London Fashion Week presented by Clearplay returned to the capital from June 11 until Monday June 13.
The event marked the 10th anniversary of the June edition of London Fashion Week, which was initially launched as a menswear event, but during the pandemic was pivoted to a digital-physical programme showcasing both menswear and womenswear.
The event is more lowkey than London Fashion Week’s January and September shows, and focuses less on big-name, established designers, and more on up-and-coming talent.
Designers and organisations attending in June included Agnė Kuzmickaitė, AGR, Ahluwalia, Carlota Barrera, Labrum London, Qasimi, Yuzefi, Robyn Lynch, Scott Henshall, Tiger of Sweden, University of Westminster BA, and Ravensbourne University London.
Here are some highlights from the hybrid event:
A standout at the June edition of London Fashion Week was AGR, a brand founded in 2019 by London-based designer Alicia Robinson. The aptly named SS23 collection, ‘Dripping in Colour’, celebrates the label’s journey from handmade knits for Notting Hill Carnival to debuting at London Fashion Week.
Showcased at London’s iconic Fabric nightclub, the collection includes prints inspired by German artist Katharina Grosse’s fabric installations, mixed with references to 90s sandblasted jeans, glistening swimwear, and Sonia Rykiel’s iconic stripes.
The collection features recycled denim, metallic foiling on crochet, and tye-dye and knitted pointelle lycra techniques, while the bright colours were selected “with a clear intent to stimulate positive emotions and encourage mental wellbeing”.
Labrum London’s spring-summer 2023 ‘Freedom of Movement’ collection explores the idea of a borderless society and celebrates the merging of various cultures. The story is influenced by the heritage of the brand’s founder and creative director, Foday Dumbuya, who was born in Freetown, Sierra Leone, and was brought up in London.
The influence of mixing cultures and the blurring of borders can be seen in the collections' Mark Rothko-inspired colour palette - blues, greens and browns gradually blend together and are rarely broken up by harsh blocks - as well as the use of the Labrum London monogram, whose “placement of borders and the repetition of the print symbolises the idea of borders being placed around us, with the movement of immigrants going against them”.
Dublin-born menswear designer Robyn Lynch also showcased at the June edition of London Fashion Week. Lynch is known for diving into her father’s archive of clothes in search of inspiration, but for this collection takes an emotional look back at her mother’s former fashion items, finding inspiration in a t-shirt she brought back from a trip to Mallorca in 1983, with “neon smiley faces scattered generously throughout”.
Lynch takes inspiration from “the ugliest, funniest, most charming” souvenir t-shirts from all over the world, and reimagines them into elevated pieces. The collection features miniature crab embroideries on trousers and jersey pieces, and a towelling poncho - “a symbol of safety and warmth your mum used to force you to wear” - reimagined as an elevated piece of outerwear executed in two-toned bouclé.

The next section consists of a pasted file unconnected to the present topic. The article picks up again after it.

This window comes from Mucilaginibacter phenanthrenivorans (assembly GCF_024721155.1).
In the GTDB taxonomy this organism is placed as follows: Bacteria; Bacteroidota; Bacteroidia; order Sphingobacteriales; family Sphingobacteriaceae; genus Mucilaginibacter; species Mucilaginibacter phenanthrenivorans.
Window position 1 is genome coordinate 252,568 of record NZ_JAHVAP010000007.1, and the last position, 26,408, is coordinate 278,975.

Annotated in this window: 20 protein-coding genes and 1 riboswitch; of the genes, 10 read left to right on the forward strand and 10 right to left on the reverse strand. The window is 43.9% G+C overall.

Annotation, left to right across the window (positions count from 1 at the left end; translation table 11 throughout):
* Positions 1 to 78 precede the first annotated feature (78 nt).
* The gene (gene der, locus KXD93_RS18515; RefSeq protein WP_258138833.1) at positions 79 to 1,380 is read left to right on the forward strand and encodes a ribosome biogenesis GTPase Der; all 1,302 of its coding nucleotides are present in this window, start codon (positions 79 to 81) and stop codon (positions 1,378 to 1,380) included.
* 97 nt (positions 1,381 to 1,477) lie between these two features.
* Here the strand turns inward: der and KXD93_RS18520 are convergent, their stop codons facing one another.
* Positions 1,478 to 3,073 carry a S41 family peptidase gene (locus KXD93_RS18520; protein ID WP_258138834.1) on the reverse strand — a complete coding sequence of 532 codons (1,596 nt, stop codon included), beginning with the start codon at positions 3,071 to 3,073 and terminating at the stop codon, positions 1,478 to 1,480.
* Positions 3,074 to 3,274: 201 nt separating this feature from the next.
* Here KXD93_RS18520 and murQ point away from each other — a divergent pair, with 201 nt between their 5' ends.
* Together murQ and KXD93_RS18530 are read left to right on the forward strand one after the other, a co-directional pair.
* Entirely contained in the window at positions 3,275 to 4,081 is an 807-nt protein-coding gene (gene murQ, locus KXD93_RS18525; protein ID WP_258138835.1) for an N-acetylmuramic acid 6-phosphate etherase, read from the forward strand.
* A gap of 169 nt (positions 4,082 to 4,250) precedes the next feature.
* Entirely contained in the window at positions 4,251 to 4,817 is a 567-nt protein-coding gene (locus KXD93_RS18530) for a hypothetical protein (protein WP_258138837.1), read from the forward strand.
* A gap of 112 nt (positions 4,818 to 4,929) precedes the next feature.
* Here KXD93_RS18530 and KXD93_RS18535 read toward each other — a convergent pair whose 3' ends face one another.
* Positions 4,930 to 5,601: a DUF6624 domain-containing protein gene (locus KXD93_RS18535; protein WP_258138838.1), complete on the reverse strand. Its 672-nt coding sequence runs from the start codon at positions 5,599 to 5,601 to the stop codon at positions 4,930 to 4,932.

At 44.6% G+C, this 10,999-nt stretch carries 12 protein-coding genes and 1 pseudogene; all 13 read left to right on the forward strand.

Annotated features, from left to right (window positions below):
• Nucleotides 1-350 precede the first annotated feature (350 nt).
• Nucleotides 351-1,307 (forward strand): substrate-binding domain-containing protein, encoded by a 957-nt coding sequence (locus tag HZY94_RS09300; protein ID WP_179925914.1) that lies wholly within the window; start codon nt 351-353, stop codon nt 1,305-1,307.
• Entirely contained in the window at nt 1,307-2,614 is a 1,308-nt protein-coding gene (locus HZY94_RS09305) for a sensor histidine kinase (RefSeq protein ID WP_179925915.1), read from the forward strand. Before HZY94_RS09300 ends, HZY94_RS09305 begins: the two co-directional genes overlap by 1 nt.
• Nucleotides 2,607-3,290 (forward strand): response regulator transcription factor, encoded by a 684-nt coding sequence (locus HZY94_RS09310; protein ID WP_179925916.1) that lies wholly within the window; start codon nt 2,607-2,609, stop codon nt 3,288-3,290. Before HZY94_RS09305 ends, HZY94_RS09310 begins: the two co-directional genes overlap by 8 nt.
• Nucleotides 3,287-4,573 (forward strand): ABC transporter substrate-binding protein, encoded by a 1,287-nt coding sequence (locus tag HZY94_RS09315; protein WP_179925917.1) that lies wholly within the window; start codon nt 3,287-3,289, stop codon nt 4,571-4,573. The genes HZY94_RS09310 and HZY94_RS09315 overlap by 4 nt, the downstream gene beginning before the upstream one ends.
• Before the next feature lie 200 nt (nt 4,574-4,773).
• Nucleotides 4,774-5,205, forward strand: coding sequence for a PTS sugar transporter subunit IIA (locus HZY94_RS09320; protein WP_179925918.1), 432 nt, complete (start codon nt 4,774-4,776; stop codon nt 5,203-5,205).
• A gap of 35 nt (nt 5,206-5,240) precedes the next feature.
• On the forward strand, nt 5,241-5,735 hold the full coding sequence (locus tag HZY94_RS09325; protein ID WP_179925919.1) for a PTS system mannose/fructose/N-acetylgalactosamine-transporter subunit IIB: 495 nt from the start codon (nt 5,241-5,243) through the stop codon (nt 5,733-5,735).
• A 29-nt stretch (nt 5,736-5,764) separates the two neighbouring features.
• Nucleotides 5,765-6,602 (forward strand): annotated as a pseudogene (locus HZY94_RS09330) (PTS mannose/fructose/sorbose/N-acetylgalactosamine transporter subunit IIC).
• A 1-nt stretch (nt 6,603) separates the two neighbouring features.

Textiles include natural fibres and specially dyed nylons made out of Seaqual yarn, which is woven out of ocean waste. The summery colour palette consists of brick orange, charcoal brown, sand beige, and yellow mustard.
London-based ready-to-wear brand Yuzefi was founded by designer Naza Yousefi in 2016. Debuting at London Fashion Week in June, the brand showcased a Resort 2023 collection juxtaposing “beauty and imperfection”.
The collection features adjustable trousers and exaggerated silhouettes, as well as fluid bias cut dresses made from Japanese cupro, while translucent garments appear to float kinetically, “delicately reflecting light as if it were water”. Materials include feminine stretched satin, Gold Leather Working Group-standard leather, and other sustainable materials. Eighty percent of the collection is made from sustainable fabric or deadstock, according to the brand.
The collection's playful mix between relaxed and defiant is also reflected in the colour palette, with pieces reinterpreted in coral pink and contrasting red, and interspersed with natural creams and tonal browns.
Qasimi, under the creative direction of Hoor Al-Qasimi, the twin of late founder Sheikh Khalid Al Qasimi, showcased a spring-summer 2023 collection inspired by the Tuareg people, as well as the Saharawi and the Sahel regions.
The collection, presented as a digital film, combined “military threads, desert nomads, sartorial subversion, technology with a soul and the natural camouflage of mirage horizons”. The collection featured rope macramé inspired by pearl diving and seafaring communities in the Gulf, and military tropes such as US army combat uniforms, Swiss army work jackets, Swedish army popovers, and thermal zip necks.
Embellishments include Middle-East-inspired pearls draped over tailored jackets and adding “an oceanic texture to shirts that are otherwise structured in the collar and sleeve”.